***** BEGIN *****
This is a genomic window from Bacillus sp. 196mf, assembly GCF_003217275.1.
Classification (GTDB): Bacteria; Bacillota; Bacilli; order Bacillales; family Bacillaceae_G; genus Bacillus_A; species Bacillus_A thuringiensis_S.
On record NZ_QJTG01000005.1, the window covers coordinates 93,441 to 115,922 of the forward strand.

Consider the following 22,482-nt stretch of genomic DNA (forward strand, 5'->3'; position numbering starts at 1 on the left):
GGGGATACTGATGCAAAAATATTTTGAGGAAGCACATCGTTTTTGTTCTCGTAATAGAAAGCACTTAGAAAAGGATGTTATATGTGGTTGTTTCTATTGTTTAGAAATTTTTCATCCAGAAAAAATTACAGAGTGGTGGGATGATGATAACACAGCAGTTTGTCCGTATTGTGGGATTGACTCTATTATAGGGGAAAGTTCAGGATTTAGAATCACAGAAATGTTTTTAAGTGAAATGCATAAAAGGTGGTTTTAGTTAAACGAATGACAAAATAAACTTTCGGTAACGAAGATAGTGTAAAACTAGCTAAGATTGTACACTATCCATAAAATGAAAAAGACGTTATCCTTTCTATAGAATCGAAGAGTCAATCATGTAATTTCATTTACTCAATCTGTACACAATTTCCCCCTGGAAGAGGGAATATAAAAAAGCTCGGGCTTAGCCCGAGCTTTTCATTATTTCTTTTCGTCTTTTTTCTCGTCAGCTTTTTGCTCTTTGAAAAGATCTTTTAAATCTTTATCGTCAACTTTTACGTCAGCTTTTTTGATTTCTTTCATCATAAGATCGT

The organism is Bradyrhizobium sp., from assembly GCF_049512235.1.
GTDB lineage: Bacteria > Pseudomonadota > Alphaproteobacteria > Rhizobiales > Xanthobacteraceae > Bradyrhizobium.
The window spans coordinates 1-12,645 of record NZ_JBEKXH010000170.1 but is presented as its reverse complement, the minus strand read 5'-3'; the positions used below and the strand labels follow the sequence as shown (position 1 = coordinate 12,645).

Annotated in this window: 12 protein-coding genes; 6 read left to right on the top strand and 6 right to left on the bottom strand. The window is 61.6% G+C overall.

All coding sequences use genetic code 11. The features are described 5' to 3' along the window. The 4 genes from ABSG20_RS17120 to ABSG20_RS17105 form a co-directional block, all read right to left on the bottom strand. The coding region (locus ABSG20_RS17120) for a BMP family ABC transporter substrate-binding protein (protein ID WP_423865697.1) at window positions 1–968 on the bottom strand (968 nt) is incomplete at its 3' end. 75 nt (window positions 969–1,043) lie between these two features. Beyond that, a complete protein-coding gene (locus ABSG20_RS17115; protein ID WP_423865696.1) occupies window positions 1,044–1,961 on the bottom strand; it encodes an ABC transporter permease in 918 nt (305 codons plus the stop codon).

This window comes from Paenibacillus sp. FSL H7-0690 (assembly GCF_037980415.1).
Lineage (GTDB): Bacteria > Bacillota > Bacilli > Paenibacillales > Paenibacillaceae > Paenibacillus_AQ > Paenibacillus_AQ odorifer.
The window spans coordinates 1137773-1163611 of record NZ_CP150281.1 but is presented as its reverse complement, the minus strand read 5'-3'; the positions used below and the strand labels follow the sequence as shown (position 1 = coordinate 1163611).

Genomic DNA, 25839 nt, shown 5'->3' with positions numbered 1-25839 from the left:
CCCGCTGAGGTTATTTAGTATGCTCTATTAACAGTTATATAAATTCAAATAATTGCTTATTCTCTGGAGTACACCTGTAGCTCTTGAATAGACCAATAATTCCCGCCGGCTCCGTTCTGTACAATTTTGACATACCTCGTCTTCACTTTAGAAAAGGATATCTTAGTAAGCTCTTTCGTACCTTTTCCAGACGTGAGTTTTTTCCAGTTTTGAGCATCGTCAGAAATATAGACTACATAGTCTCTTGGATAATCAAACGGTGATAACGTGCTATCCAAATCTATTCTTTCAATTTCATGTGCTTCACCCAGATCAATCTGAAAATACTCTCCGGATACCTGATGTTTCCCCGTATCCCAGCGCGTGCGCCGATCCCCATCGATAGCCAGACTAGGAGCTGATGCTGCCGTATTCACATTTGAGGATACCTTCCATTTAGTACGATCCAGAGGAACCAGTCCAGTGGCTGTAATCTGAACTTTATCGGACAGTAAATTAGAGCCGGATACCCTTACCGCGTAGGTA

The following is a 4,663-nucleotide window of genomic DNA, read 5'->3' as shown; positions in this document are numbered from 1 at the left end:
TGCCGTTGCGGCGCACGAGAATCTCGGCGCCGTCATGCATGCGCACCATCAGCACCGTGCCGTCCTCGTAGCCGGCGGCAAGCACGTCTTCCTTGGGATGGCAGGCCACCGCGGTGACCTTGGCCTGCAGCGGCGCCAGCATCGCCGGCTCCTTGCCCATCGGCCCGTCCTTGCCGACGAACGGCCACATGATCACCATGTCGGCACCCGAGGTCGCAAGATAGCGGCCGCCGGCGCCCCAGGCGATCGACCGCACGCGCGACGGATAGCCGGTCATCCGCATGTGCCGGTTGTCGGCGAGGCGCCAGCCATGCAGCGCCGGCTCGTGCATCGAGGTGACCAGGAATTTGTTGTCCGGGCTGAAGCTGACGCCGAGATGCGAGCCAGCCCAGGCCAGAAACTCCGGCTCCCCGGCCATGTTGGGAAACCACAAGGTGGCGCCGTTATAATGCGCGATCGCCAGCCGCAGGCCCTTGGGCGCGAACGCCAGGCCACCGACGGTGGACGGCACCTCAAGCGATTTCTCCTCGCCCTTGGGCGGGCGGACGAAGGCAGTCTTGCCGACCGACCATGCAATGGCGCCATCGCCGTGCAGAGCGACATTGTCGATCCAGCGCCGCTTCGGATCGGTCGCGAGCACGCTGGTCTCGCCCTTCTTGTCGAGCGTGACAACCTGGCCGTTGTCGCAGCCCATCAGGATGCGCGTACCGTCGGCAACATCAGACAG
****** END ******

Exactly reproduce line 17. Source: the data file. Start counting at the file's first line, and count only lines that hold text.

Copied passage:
TGCCGTTGCGGCGCACGAGAATCTCGGCGCCGTCATGCATGCGCACCATCAGCACCGTGCCGTCCTCGTAGCCGGCGGCAAGCACGTCTTCCTTGGGATGGCAGGCCACCGCGGTGACCTTGGCCTGCAGCGGCGCCAGCATCGCCGGCTCCTTGCCCATCGGCCCGTCCTTGCCGACGAACGGCCACATGATCACCATGTCGGCACCCGAGGTCGCAAGATAGCGGCCGCCGGCGCCCCAGGCGATCGACCGCACGCGCGACGGATAGCCGGTCATCCGCATGTGCCGGTTGTCGGCGAGGCGCCAGCCATGCAGCGCCGGCTCGTGCATCGAGGTGACCAGGAATTTGTTGTCCGGGCTGAAGCTGACGCCGAGATGCGAGCCAGCCCAGGCCAGAAACTCCGGCTCCCCGGCCATGTTGGGAAACCACAAGGTGGCGCCGTTATAATGCGCGATCGCCAGCCGCAGGCCCTTGGGCGCGAACGCCAGGCCACCGACGGTGGACGGCACCTCAAGCGATTTCTCCTCGCCCTTGGGCGGGCGGACGAAGGCAGTCTTGCCGACCGACCATGCAATGGCGCCATCGCCGTGCAGAGCGACATTGTCGATCCAGCGCCGCTTCGGATCGGTCGCGAGCACGCTGGTCTCGCCCTTCTTGTCGAGCGTGACAACCTGGCCGTTGTCGCAGCCCATCAGGATGCGCGTACCGTCGGCAACATCAGACAG